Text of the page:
Here’s my step-by-step bathtime ritual that I do almost daily:

  1. Lock the bathroom door.
  2. Turn out all the lights except for white twinkle lights I’ve strung across the top of my bathroom mirror.
  3. Light a candle.
  4. Start filling the bathtub with the hottest water I can bear—because nothing’s worse than sinking into a tub of water that’s lukewarm, and you’ve already drained the hot water heater.
  5. As soon as the water starts pouring in, add bath bubbles, Epsom salts, and baking soda. I usually go for a 2:1 ratio of salts to baking soda. Wellness Mama has some great detox bath recipes.
  6. Add about 8-10 drops of essential oil. Some of my favorites are geranium, lavender, vetiver, and eucalyptus.
  7. Grab a current read or my journal. This is not the time for scrolling my phone! I often take a few moments to write for myself, just for the expression of it. I also get some of my best reading done in the bathtub—some of my favorites are any Anne of Green Gables books, anything Anne Lamott, or Bella Grace magazine.

Something as simple as an evening bath—bubbles, warmth, candlelight, immersing myself in good writing—helps me recharge and cures me of the ways I’ve had to put my own needs aside all day. Plus, I can go to sleep with calmed muscles and smelling like geranium instead of chicken feed or fish emulsion (#organicfarmerproblems)—huge win.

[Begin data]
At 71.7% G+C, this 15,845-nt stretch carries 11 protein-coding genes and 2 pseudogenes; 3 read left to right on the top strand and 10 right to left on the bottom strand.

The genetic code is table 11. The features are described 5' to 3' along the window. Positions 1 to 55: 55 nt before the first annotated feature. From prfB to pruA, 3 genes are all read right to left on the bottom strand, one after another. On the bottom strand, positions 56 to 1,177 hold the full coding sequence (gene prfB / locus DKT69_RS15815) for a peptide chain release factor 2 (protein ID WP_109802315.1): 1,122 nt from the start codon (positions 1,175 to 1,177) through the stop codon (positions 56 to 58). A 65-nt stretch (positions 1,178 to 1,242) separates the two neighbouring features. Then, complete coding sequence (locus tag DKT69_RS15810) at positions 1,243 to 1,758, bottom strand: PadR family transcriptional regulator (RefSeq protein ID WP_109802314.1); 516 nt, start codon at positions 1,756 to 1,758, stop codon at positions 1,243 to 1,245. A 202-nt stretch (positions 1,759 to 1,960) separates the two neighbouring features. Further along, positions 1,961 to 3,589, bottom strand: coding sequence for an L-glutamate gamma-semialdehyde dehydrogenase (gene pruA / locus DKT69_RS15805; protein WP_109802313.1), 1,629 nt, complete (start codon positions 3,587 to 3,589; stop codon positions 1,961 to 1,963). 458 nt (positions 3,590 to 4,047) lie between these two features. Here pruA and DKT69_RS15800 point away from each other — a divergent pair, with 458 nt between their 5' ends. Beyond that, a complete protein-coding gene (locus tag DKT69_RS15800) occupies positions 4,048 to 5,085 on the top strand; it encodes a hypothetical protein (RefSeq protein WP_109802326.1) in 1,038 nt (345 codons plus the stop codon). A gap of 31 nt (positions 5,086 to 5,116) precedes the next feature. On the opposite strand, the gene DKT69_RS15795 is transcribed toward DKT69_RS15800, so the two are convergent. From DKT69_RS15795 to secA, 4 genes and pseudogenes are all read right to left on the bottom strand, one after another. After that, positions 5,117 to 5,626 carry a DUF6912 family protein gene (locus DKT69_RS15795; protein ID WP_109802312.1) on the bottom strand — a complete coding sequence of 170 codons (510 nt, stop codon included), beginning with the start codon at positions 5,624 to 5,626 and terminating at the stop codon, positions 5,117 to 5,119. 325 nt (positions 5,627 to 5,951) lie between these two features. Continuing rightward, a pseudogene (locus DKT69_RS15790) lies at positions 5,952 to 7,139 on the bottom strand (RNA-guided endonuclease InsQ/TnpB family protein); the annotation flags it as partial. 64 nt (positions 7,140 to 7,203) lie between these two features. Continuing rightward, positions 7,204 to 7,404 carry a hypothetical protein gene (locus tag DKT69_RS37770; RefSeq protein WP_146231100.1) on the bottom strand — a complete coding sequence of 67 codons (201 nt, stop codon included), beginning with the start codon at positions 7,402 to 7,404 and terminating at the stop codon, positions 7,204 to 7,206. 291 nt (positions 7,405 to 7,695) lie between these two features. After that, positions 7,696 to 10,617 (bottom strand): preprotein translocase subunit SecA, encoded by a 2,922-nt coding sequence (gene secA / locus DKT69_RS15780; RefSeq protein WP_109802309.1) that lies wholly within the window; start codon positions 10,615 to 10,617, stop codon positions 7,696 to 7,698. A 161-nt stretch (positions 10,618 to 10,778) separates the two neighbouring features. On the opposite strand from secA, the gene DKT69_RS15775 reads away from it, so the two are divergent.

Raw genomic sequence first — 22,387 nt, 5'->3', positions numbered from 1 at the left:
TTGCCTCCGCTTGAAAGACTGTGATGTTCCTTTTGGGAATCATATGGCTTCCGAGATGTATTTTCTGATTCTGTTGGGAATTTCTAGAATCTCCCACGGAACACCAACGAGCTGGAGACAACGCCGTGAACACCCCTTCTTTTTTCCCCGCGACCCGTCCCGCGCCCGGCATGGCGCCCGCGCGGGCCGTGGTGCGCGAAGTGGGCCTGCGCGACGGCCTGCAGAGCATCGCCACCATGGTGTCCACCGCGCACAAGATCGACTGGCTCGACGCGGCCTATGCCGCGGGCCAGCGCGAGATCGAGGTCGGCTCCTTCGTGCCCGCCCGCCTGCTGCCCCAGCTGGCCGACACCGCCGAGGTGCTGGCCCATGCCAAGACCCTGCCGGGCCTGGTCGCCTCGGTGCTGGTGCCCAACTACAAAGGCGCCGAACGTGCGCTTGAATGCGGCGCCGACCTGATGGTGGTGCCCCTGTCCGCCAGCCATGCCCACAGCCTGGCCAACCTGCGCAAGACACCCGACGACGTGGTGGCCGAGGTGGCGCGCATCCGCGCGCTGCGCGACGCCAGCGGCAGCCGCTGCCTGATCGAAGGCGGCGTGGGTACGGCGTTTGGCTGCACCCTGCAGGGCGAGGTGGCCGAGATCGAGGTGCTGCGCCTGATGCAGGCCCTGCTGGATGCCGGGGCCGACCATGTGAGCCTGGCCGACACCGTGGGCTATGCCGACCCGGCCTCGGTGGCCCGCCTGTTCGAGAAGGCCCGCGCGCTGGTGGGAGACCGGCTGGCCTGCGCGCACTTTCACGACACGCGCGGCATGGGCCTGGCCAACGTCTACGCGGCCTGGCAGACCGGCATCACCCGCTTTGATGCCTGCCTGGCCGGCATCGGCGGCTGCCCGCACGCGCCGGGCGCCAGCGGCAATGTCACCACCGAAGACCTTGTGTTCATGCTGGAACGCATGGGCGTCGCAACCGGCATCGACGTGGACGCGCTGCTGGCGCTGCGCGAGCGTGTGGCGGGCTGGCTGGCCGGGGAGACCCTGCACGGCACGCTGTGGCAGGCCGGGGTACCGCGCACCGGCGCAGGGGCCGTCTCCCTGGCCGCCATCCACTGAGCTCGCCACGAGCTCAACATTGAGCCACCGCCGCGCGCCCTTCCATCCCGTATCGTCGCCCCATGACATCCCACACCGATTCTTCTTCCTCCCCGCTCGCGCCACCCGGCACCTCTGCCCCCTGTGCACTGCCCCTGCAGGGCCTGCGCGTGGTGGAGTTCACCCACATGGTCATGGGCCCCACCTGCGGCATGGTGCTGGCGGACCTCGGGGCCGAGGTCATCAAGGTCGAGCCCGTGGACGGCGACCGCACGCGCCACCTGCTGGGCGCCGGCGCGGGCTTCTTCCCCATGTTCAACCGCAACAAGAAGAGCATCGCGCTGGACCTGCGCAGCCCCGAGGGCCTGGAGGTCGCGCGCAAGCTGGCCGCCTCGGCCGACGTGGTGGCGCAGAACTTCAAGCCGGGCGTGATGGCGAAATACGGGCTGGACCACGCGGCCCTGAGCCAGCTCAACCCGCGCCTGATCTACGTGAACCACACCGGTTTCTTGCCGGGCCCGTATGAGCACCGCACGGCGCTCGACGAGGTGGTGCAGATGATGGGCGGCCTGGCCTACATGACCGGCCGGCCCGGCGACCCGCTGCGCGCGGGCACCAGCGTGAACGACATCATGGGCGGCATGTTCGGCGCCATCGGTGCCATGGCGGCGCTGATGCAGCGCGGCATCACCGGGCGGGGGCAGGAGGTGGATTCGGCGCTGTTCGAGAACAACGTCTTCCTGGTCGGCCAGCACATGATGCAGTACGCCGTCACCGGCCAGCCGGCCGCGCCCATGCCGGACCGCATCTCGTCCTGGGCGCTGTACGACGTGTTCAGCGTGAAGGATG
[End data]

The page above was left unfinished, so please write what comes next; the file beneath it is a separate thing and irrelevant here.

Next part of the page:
3. Jay Lee watercolor tutorials on YouTube

I’ve loved painting, especially watercolors, ever since I can remember. In college I began painting regularly and even had a little greeting card business in my early 20s. Now, in the midst of days when I’m always homeschooling my children and being pulled many different directions, I’ve learned that it’s essential for me to build in my own artistic outlets.

I recently discovered Jay Lee’s watercolor tutorials on YouTube, and his video tutorials of how to paint flowers and other pieces of nature are such a breath of fresh air. There are playlists for beginner, intermediate, and advanced. My two daughters (5 and 8) and I have done several of the beginner tutorials, including this one of cherry blossoms, and we’re all three obsessed.